Block on Trump's Asylum Ban Upheld by Supreme Court
Puerto Rico began accepting applications for marriage licenses from same-sex couples yesterday, less than three weeks after the Supreme Court ruled that gay and lesbian couples have a fundamental right to marriage. Puerto Rico was the only part of the First Circuit that had not legalized same-sex marriage prior to the Supreme Court's ruling in Obergefell.
The District Court of Puerto Rico was also one of the few federal courts to uphold a same-sex marriage ban in recent years. The First Circuit formally reversed that opinion in a brief judgment issued last Wednesday.
Same-sex couples began applying for marriage licenses throughout Puerto Rico this Monday and the first territory-recognized same-sex marriages are expected to begin on Wednesday. Puerto Rico's path to marriage equality has been unique for the First Circuit. Massachusetts, of course, issued the country's first same-sex marriage licenses in 2004. Vermont's Supreme Court had ruled the state's ban on same-sex marriage unconstitutional in 1999, but only allowed civil unions until 2009. New Hampshire, Maine, and Rhode Island legalized same-sex marriage in 2009, 2012, and 2013 respectively.
That left Puerto Rico as the only holdout in the First Circuit. Indeed, its history with gay marriage shares more with Colorado or Ohio than any New England state. Puerto Rico banned same-sex marriage in 1999, just as many states were adopting similar Defense of Marriage Acts.
As in the rest of the United States, opposition to same-sex marriage has softened in Puerto Rico over time, though in 2014, a majority of the island still opposed it. In 2013, Pedro Rossello, the conservative former governor who had signed the law banning same-sex marriage, announced his support for marriage equality. That opinion was echoed in the policies of current governor Alejandro Garcia Padilla, who refused to defend the law in 2015.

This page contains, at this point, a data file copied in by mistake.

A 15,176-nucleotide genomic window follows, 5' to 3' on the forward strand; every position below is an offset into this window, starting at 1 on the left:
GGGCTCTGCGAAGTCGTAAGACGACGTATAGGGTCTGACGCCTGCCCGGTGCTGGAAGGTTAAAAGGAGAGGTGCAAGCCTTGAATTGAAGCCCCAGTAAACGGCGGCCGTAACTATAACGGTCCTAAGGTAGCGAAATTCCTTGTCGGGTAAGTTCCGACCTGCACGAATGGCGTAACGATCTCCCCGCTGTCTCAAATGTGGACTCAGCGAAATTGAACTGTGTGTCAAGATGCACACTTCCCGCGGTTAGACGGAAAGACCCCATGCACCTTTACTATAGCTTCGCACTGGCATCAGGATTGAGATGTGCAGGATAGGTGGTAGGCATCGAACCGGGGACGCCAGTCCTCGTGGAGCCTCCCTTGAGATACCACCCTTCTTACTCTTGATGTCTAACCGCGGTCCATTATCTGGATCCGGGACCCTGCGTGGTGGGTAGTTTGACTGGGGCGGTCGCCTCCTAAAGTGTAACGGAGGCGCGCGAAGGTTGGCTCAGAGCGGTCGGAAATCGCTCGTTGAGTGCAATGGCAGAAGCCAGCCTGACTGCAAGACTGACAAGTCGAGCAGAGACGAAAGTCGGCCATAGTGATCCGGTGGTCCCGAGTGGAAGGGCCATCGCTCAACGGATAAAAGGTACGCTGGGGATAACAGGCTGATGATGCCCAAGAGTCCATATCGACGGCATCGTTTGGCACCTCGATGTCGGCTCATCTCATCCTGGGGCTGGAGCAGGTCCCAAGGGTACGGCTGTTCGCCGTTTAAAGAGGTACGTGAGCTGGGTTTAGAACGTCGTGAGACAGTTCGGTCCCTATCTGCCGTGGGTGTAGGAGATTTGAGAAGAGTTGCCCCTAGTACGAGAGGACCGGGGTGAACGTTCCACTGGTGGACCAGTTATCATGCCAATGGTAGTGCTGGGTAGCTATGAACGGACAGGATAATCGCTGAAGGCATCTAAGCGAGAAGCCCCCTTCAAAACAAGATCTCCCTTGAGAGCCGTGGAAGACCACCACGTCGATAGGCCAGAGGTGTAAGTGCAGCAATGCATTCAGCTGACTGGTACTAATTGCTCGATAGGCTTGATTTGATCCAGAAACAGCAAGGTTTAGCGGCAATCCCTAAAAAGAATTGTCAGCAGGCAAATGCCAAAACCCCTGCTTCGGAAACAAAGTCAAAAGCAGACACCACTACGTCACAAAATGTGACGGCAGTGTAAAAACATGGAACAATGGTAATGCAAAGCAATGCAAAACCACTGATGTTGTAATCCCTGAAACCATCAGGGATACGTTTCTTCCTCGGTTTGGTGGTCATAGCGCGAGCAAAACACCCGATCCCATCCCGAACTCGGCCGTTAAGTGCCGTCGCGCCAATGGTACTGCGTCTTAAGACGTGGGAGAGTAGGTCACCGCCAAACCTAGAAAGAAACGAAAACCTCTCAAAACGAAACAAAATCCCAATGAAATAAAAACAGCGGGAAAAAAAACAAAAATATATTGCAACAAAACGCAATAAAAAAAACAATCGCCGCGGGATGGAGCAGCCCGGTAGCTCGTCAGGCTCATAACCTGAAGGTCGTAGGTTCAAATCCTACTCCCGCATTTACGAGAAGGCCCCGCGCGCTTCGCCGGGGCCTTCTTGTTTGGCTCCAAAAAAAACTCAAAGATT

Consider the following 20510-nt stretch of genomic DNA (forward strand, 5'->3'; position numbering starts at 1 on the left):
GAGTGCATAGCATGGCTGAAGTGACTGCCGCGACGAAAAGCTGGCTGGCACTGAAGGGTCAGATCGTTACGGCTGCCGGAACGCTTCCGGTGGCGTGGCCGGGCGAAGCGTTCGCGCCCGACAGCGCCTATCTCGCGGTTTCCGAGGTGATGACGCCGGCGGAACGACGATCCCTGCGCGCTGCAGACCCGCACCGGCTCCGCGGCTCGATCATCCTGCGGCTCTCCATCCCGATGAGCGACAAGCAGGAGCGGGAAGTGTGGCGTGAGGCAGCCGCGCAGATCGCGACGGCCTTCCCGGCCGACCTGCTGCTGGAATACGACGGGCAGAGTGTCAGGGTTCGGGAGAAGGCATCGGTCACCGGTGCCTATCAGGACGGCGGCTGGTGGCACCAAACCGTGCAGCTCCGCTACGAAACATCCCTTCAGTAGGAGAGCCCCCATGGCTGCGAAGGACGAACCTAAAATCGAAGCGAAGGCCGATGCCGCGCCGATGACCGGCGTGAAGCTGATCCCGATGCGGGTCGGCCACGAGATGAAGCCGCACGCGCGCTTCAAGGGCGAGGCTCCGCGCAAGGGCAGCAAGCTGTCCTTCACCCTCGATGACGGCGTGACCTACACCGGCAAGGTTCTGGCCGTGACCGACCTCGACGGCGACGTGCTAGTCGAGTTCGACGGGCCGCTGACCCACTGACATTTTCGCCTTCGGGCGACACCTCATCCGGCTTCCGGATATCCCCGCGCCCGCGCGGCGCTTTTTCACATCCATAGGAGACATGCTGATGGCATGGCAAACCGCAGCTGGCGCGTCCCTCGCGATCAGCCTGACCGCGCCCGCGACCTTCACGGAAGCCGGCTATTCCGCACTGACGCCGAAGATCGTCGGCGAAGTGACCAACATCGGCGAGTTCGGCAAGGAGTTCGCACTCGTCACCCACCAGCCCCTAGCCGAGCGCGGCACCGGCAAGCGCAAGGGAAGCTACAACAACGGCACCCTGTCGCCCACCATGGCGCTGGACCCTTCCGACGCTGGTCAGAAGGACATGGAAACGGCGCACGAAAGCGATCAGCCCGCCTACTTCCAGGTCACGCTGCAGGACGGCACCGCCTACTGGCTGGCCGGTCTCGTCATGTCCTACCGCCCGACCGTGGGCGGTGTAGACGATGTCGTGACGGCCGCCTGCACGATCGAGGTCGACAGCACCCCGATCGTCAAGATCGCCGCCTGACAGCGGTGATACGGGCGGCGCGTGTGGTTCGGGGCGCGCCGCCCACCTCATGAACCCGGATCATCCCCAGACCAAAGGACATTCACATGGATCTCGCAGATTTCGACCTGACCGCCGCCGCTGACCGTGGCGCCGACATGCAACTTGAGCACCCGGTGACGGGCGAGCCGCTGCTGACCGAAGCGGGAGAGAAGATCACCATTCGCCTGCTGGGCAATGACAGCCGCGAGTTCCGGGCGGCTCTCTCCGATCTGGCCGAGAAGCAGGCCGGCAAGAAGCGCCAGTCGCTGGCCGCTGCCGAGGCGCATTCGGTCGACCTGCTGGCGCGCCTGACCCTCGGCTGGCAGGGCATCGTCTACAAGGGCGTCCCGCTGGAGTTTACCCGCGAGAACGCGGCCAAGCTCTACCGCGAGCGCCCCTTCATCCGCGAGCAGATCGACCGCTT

As the First Circuit's last holdout on same-sex marriage, Puerto Rico was also the only district in which it was litigated. In a 2014 ruling, the federal district court in Puerto Rico upheld the island's marriage ban, finding that the Supreme Court had already ruled on the issue in Baker v. Nelson, a 1970's case denying a petition for cert over same-sex marriage. The First Circuit stayed the appeal after the Supreme Court took up Obergefell, which eventually led to the High Court finding a constitutional right to marriage for same-sex couples.
That left the First Circuit with little to do but vacate the earlier judgment. It did so last Wednesday, saying, to no one's surprise, that the ban was unconstitutional.
Meeting with a lawyer can help you understand your options and how to best protect your rights. Visit our attorney directory to find a lawyer near you who can help.